>From: "David K. Leigh" <firstname.lastname@example.org>
> Where have I heard this. I remember people thinking that you would have
> large manufacturing facilities lined with SLA or SLS or similar and that
> this would be your manufacturing.
Hi RP world,
I used to work for/with Dr. Khoshnevis on Contour Crafting, implemented three iteration of the technology. Based on the practical experiments also based on the target of the process you don't have to have large manufacturing facilities lined with SLA or SLS. CC can be an independent machine based on the manufacturing target also can be employed in a wide range of applications. We built some parts with surface roughness of about 96Um and layer thickness of about 0.05"( Without surface finishing).
> A Stratasys with Smoothers?
Stratasys using FDM is laying out the material out of a very tiny nuzzle and the smoothness is defined by the size of the nuzzle. More accurate surface means smaller nuzzle, smaller nuzzle means less material, less material means more time and more time means more cost. On the other hand laying out the material doesn't guarantee layer adhesion. CC is forcing the fused material on the top of the previous layer. Once I tried to tear a wall made of polystyrene and my expectation was along the layers but the path for this breakage was crossing the layers. This means a good adhesion and unified material along the layers. Though Stratasys is a good machine but CC is not a Stratasys.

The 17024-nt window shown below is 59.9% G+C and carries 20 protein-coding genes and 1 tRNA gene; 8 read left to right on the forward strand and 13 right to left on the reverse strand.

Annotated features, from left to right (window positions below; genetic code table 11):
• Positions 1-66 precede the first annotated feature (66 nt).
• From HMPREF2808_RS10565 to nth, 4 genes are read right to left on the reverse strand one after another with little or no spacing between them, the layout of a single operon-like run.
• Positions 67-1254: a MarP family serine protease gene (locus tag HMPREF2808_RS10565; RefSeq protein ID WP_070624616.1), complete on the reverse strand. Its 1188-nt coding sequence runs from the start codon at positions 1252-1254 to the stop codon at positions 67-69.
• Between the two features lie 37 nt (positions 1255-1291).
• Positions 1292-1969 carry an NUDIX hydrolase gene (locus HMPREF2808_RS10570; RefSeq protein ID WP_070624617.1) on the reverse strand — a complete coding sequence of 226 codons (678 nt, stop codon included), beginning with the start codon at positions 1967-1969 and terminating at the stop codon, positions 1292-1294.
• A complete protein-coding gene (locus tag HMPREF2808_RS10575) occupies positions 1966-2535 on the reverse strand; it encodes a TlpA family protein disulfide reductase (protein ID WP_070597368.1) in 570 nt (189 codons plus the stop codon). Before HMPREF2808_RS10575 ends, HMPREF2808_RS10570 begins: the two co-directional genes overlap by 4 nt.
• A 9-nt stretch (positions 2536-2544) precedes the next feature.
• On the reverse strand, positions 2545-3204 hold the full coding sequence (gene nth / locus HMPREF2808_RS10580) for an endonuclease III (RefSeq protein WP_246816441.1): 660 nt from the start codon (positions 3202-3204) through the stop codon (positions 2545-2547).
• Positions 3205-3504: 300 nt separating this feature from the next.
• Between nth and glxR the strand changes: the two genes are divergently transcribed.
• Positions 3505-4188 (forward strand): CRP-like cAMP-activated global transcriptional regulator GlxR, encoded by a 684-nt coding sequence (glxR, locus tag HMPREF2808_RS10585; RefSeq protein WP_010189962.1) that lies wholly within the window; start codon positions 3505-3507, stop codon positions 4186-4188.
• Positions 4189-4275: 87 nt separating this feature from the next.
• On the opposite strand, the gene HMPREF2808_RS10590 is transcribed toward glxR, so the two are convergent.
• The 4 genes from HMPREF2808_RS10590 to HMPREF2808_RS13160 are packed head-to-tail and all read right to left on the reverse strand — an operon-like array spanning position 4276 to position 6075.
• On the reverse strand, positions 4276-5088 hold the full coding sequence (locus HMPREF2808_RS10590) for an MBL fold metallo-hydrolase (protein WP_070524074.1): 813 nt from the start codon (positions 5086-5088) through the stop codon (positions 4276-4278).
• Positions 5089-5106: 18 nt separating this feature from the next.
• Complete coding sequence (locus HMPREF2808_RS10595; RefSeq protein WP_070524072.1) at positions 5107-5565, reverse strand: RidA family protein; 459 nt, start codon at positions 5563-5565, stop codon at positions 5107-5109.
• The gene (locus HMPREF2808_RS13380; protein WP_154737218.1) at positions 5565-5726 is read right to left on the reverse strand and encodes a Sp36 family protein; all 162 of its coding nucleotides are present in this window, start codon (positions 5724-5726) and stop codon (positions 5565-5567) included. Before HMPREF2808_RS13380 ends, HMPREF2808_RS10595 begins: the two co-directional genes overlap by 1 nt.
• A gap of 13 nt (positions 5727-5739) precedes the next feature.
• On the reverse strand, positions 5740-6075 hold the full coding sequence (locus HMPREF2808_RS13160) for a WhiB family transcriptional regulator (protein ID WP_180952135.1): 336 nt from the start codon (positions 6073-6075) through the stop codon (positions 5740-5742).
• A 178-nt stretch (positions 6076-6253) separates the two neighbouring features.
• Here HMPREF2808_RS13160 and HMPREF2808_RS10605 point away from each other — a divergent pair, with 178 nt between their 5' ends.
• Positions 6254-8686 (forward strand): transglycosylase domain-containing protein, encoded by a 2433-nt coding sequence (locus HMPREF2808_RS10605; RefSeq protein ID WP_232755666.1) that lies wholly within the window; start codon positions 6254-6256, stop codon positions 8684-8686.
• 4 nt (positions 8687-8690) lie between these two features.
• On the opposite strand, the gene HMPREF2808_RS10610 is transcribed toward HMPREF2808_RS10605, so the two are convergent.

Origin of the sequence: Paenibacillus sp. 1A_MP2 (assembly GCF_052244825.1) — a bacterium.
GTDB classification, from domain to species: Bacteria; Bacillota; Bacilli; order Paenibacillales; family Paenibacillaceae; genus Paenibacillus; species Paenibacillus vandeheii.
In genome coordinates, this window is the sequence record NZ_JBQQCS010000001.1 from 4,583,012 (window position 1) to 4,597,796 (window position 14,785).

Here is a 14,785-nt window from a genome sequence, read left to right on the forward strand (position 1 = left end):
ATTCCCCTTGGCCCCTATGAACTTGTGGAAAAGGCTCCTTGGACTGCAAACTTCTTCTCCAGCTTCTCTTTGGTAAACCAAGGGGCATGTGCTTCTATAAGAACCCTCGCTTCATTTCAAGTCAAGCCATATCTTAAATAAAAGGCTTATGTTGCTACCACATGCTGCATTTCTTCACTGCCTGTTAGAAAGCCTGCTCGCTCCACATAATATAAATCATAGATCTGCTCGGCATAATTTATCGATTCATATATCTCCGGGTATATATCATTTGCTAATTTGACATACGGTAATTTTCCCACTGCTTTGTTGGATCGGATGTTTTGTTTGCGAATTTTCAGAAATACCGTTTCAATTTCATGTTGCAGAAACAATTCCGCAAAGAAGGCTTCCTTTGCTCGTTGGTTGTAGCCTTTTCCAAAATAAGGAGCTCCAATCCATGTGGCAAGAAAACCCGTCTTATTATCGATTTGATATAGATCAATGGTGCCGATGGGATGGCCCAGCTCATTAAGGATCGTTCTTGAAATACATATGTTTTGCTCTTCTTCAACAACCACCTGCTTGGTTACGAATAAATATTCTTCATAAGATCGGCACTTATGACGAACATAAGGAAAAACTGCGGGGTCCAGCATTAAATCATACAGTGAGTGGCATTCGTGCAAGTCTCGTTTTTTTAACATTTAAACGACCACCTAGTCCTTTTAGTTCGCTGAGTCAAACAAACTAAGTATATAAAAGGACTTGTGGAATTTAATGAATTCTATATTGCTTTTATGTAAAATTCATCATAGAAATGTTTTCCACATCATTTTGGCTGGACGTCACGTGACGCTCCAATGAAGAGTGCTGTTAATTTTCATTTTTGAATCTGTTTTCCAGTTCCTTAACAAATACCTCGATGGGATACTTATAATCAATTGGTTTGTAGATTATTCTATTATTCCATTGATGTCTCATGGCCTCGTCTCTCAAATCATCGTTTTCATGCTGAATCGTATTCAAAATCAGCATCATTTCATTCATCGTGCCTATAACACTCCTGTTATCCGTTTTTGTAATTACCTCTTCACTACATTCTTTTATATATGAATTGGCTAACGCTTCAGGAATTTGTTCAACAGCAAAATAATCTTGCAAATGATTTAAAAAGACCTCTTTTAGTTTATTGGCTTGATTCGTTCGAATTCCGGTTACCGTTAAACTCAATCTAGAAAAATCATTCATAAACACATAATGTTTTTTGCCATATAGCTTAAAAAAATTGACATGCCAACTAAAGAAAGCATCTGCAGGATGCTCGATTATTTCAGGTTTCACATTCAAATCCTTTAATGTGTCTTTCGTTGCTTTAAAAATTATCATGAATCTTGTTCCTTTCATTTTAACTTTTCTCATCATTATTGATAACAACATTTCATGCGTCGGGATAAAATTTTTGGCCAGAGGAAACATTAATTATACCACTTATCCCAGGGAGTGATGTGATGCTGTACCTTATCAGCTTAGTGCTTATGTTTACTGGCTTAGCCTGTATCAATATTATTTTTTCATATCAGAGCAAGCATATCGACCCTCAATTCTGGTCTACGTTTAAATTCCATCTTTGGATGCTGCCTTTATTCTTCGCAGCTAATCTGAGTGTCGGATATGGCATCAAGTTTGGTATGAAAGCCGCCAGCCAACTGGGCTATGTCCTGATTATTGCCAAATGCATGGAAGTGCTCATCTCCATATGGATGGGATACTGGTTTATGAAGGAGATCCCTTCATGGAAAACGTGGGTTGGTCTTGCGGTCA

> > High-value items like boats are candidates for
> > production by the new method, the researcher believes.
> > "As we gain expertise in this method," Khoshnevis said,
> > "machines improve and cost falls. I believe this method
> > will be competitive with some manufacturing processes."
> So, how would you ship this? (no pun intended)
About shipping !!! It is easy. After manufacturing you pack the machine either in parts or fully assembled and ship it, that easy!!!!!!! (no pun intended)
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